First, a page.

In November 1904, Stevens was appointed as adviser to the Korean Foreign Office. The Japanese government had urged the Korean government to appoint him to this position on the basis of the 1901 recommendation of Horace Allen. Stevens ignored several requests that a Korean consul be appointed in Hawaii; despite this, in 1905, Allen also commended Stevens to F.M. Swanzy, president of the Hawaiian Sugar Planters' Association; Swanzy was interested in seeing Korean emigration to Hawaii restarted. The Japanese government expected that Stevens supported their efforts to block Korean emigration to Hawaii, but he was initially open to the idea. He had several meetings with Swanzy in Tokyo in mid-1905 on the subject, but in the end, Swanzy's efforts were unsuccessful. Later that year, he issued a statement that Japan would welcome legislation restricting the entry of Japanese immigrants into the United States, and that they were also in favor of stopping movement to Hawaii, "provided it can be done in a manner that would not be offensive to Japan or that would not affect her dignity"; he stated that the Japanese government hoped to induce potential emigrants to settle in Korea or northeast China instead. While officially under the employ of the Joseon government, he purportedly continued to receive tens of thousands of dollars in payments from the Japanese in order to "advance Japanese propaganda" among the American people, according to South Korea's Ministry of Patriots' and Veterans' Affairs.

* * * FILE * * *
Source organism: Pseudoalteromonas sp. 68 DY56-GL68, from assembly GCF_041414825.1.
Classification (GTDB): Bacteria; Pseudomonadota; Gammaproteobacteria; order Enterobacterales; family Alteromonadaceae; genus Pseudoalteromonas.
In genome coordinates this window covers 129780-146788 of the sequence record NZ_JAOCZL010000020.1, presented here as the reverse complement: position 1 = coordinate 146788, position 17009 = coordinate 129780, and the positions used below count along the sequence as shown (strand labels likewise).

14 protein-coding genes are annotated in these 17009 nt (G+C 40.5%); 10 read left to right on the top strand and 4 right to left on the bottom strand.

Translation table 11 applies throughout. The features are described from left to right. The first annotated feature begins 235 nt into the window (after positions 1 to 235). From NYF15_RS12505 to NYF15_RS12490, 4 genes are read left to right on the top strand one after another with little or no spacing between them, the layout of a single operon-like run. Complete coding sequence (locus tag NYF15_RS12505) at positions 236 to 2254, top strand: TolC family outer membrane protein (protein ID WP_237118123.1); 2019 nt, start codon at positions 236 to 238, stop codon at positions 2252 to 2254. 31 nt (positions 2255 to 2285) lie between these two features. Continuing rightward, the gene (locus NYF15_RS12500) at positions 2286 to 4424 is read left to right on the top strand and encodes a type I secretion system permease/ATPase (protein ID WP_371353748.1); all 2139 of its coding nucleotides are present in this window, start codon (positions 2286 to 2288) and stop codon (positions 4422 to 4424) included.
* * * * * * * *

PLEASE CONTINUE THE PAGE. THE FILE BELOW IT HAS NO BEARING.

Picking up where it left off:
In early 1906, Stevens made a bet with Kiuchi Jūshirō, a Japanese official resident in Korea, about the length of time before Japan would annex Korea. Kiuchi expected it would only take three years; Stevens' guess of five years would prove to be more nearly correct, as the Japan-Korea Annexation Treaty was signed in mid-1910. However, Stevens would not survive to see his prediction come true.
Stevens returned to the United States in March 1908 to visit his family in Washington, D.C. and vacation with his sisters at a cottage they owned in Atlantic City, New Jersey. Upon his arrival, he gave an interview with a San Francisco newspaper in which he stated that the common people of Korea were benefiting from the increasing Japanese presence and protection in their country, and that, in the state that Korea was in, Korea was not fit to be a liberated country. These statements provoked the ire of two local associations of Koreans, the Daedong Bogukhoe and the Independence Club, who held a joint meeting in which they agreed that something had to be done about Stevens. On March 22, 1908, four Korean men chosen by the associations accosted Stevens at the Fairmont Hotel, where he was staying. Their leader, a man by the name of Earl Lee who was described as fluent in English, asked him if he had indeed made the statements attributed to him in the newspaper, and whether "Japanese were not killing off the Koreans". He answered yes to the first question and no to the second, then proceeded to tell Lee that he had "probably been too long away from his country to know the exact condition of the Government." Upon this, the four men began to strike Stevens with chairs, knocking him down and causing him to strike his head against the marble flooring; Stevens backed up against the wall until help arrived. After the assault, Lee was quoted as saying, "We are all very sorry that we did not do more to him."